I give to a number of organisations. Both from personal choice and to monitor what my competitors are up to. And I am constantly amazed by how many different creative packs I receive. Every year, every time. I’m also horrified by how many get my name or address wrong. Or my latest from The Princes Trust – that couldn’t even be bothered to use my name – simply sent to ‘Dear Prince’s Trust Supporter.’ (I have a monthly direct debit with them).
(There’ll be a separate post on Christmas mailings)
I read emails asking; “Why are our direct mail results going down?” Every time I resist the temptation to reply and simply say: it’s probably because you’re not doing it properly.
Get the basics right: learn to love that data!
Ask: Where are your results and reviews? How are you segmenting your data? And if you don’t know the answer, or haven’t done these things, you blooming well should. How can you know what’s worked and who’s given if you don’t do these things? Why are you wasting your money developing new mailings, when you don’t know what works?
Remember, remember the cornerstone of direct marketing:
If you think that creative development is the most important element in direct marketing then you’re in the wrong business. Even a brilliant mailing will fall if sent to the wrong people. Even a dull one can do well to the right ones. Good data is an asset. Poor data is a liability.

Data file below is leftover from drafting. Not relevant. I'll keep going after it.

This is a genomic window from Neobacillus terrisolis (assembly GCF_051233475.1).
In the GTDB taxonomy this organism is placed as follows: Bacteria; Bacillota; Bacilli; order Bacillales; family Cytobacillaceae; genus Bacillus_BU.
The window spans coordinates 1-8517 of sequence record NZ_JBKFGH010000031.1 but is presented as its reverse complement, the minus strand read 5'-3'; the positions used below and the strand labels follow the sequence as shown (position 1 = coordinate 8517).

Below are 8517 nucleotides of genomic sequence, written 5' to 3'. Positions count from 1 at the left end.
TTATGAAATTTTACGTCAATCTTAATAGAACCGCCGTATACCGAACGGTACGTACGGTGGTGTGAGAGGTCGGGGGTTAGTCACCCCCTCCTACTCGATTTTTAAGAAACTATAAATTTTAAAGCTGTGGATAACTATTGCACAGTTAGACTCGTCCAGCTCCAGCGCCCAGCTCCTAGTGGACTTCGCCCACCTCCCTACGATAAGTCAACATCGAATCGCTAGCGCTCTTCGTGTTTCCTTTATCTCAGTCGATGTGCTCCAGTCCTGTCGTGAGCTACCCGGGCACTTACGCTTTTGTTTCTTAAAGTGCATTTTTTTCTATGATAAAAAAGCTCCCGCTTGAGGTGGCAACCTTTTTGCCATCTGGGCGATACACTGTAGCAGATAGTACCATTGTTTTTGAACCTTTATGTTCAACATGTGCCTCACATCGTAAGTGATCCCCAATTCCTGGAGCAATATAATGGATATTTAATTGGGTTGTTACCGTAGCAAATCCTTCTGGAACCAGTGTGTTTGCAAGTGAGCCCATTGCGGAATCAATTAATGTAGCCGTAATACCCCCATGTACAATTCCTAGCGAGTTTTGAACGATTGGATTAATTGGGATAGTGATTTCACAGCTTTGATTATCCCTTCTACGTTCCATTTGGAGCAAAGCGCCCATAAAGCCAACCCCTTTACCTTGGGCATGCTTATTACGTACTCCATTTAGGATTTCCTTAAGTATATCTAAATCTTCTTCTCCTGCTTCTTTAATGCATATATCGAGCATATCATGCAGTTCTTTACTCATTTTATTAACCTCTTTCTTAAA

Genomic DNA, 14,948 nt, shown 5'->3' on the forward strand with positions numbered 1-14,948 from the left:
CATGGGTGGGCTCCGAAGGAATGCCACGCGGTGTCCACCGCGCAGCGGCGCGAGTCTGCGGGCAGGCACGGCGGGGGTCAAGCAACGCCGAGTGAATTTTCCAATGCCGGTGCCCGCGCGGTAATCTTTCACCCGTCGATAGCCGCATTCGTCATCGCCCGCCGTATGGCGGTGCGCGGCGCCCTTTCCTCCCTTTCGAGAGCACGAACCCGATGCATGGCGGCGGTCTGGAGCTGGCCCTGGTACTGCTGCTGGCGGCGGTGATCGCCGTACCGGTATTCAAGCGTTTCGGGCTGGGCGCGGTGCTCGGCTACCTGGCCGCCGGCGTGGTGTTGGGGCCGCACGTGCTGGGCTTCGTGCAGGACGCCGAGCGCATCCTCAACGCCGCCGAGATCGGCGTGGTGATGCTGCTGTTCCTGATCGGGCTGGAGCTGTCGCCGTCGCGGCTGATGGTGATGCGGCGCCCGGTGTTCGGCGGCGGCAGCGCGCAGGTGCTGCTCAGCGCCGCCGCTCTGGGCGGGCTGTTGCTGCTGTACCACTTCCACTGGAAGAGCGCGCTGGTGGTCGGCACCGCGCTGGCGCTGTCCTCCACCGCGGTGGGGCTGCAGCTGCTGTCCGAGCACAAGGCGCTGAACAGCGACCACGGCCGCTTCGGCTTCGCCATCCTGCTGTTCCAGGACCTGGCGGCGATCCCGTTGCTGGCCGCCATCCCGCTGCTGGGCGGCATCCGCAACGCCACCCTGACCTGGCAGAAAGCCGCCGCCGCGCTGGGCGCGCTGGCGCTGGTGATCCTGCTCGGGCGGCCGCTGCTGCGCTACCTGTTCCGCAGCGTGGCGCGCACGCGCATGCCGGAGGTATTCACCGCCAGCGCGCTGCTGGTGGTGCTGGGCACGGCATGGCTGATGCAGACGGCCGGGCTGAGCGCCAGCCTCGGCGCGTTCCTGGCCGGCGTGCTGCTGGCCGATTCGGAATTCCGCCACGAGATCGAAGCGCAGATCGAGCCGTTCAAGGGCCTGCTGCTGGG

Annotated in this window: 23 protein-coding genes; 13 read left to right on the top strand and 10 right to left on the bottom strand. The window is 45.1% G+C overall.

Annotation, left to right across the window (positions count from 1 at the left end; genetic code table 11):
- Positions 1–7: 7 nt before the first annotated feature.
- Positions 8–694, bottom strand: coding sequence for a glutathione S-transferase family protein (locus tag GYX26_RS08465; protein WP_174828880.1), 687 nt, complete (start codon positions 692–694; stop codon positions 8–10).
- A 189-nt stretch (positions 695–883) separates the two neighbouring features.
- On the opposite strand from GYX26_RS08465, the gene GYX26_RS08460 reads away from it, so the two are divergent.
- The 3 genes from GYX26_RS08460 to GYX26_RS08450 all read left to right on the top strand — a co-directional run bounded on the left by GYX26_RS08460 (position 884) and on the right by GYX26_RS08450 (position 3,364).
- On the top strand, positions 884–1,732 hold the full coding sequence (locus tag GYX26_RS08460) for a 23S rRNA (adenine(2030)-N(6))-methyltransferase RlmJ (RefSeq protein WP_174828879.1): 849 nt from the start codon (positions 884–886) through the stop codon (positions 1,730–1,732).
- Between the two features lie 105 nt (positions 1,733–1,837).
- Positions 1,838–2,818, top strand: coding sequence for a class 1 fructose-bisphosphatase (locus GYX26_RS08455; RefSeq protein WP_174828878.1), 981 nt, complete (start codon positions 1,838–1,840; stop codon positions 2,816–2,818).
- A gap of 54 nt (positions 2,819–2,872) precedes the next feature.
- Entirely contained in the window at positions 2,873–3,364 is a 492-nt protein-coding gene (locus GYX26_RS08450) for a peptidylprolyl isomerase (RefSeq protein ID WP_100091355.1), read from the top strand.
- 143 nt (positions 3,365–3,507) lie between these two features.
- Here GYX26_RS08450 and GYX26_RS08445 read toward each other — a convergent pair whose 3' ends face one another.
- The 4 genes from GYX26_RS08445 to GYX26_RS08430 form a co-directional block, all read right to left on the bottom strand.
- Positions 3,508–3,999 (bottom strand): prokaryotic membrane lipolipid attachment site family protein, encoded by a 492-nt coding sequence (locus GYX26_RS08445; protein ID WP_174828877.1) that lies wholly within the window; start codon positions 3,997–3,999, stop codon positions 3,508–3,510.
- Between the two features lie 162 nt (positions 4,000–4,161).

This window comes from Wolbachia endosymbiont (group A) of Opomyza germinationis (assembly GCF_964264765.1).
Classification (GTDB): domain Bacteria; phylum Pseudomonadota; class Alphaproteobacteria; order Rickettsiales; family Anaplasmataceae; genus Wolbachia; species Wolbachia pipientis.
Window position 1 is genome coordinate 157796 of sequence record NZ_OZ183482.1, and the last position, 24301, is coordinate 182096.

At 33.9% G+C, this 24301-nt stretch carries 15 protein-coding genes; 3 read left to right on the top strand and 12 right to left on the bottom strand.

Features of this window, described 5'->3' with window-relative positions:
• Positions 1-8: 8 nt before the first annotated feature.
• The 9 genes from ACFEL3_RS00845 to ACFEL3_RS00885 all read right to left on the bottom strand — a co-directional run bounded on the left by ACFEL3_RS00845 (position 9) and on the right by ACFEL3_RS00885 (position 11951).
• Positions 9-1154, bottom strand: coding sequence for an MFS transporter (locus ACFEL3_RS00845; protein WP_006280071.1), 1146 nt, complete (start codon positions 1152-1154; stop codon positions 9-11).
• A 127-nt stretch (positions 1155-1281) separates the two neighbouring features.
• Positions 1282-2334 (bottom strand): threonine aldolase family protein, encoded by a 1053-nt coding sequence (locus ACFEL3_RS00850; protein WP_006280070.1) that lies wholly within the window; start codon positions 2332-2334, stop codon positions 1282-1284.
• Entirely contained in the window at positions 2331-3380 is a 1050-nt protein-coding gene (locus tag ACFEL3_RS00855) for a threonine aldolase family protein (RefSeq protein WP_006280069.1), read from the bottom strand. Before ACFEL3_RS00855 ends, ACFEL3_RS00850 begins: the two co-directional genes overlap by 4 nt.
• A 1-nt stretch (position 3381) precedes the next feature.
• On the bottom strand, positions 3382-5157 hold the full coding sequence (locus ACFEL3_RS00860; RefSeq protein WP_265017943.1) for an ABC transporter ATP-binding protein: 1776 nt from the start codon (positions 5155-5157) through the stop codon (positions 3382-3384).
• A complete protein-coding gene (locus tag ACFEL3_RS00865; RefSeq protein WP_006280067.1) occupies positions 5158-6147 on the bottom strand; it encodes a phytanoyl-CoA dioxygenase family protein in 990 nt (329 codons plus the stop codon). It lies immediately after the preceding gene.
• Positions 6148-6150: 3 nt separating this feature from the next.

Choosing the right audience is so much more important than what we can do creatively. Even with the best creative in the world, if the data is inaccurate, incomplete or out of date, the appeal is going to suffer. I once cancelled a direct debit with UNICEF because they kept calling me Mrs.
I’m certainly not going to give to The Prince’s Trust Christmas appeal. If they can’t be bothered to call me by my name, I can’t be bothered to send them my money. They can’t want it that bad.
The database is full of people – not just data. What counts is how we use it. Direct marketing is a way of talking directly to our donors – the database is the tool that makes this happen. We go to the expense of recruiting new donors – we shouldn’t lose them just because we get it wrong.